The Language of Paint and Paper

“One of the most important aspects of my art practice is the mental preparation that I’m doing all the time,” says Thomas Bucci. “I’m always observing my surroundings and imagining how I might translate them into a language of pigment and paper, so that someone else might see what I see. Sometimes a scene serves up a ready painting idea and I just have to put it down on paper. More often ideas come from something less complete; a glimpse of atmospheric effects, the way sunlight lands on a surface, or an element in a landscape.

“Port Clyde, Co-op Cove” (watercolor on paper, 14 x 21 in.) by Thomas Bucci

“This type of lobster co-op is one of a slowly disappearing breed of classic maritime fishing operations on Maine’s rugged coast. These timber-framed structures lean, bend, and bear the scars of time. With countless patches to repair over a century of wear, they still proudly stand up to the weather and function as originally intended, many decades ago.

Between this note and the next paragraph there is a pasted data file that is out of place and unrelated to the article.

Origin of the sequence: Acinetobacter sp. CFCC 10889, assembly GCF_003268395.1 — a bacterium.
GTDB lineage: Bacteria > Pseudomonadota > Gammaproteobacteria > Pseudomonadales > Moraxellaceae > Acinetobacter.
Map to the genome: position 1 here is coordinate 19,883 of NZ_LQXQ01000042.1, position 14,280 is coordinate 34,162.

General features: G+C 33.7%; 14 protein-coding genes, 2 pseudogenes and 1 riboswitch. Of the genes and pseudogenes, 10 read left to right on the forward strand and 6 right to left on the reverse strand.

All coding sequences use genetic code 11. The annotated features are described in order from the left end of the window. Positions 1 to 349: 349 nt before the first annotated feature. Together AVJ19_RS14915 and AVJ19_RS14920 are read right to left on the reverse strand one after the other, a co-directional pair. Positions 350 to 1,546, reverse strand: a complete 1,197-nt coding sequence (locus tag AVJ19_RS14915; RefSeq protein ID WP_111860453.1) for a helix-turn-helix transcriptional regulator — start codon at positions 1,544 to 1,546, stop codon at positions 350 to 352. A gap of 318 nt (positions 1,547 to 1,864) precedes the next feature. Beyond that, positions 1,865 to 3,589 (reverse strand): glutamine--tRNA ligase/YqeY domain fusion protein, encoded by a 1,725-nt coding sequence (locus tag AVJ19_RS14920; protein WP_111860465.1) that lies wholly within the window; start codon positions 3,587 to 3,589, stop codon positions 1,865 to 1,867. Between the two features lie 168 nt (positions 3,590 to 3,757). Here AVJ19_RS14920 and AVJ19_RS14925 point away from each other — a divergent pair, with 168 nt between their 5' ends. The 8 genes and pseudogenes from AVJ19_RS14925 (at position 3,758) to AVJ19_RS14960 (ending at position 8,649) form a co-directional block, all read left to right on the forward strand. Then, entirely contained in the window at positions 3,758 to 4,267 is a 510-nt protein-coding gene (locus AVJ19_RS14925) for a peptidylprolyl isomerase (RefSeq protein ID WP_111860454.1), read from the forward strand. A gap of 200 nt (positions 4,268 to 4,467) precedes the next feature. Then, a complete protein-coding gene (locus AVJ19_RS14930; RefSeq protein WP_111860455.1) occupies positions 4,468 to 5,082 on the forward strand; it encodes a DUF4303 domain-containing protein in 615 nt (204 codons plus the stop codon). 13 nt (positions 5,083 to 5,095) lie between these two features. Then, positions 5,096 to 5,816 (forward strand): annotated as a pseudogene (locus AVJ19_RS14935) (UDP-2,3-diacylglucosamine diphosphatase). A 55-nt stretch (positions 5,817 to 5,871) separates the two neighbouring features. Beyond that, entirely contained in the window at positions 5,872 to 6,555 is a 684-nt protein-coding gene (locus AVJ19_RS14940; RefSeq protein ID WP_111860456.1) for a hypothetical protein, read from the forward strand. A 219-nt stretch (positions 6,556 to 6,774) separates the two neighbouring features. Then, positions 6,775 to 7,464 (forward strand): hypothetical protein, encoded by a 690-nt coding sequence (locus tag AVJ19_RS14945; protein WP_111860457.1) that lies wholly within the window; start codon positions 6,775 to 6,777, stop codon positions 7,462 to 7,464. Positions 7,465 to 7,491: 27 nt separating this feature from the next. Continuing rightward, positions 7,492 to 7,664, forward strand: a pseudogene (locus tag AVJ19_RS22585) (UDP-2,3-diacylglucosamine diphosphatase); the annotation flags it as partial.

“The mist in the still air of this scene is depicted by gradually lighter values going to the background. Control of the values is challenging as watercolor dries lighter than when first applied.

“An important aspect of this painting is the background graduated wash. Smooth and continuous graduated washes look very easy but can be quite tricky to execute. The paper has to be just the right dampness to allow the wash to flow, but not too fast or the paint runs down the page too quickly, spoiling the effect.”


Enter your favorite pieces and see what happens. You have to put yourself out there and take some chances to get recognition, otherwise you may toil in obscurity.

“Port Clyde, Co-op Cove” by Thomas Bucci won Third Place in the February Plein Air Salon art competition


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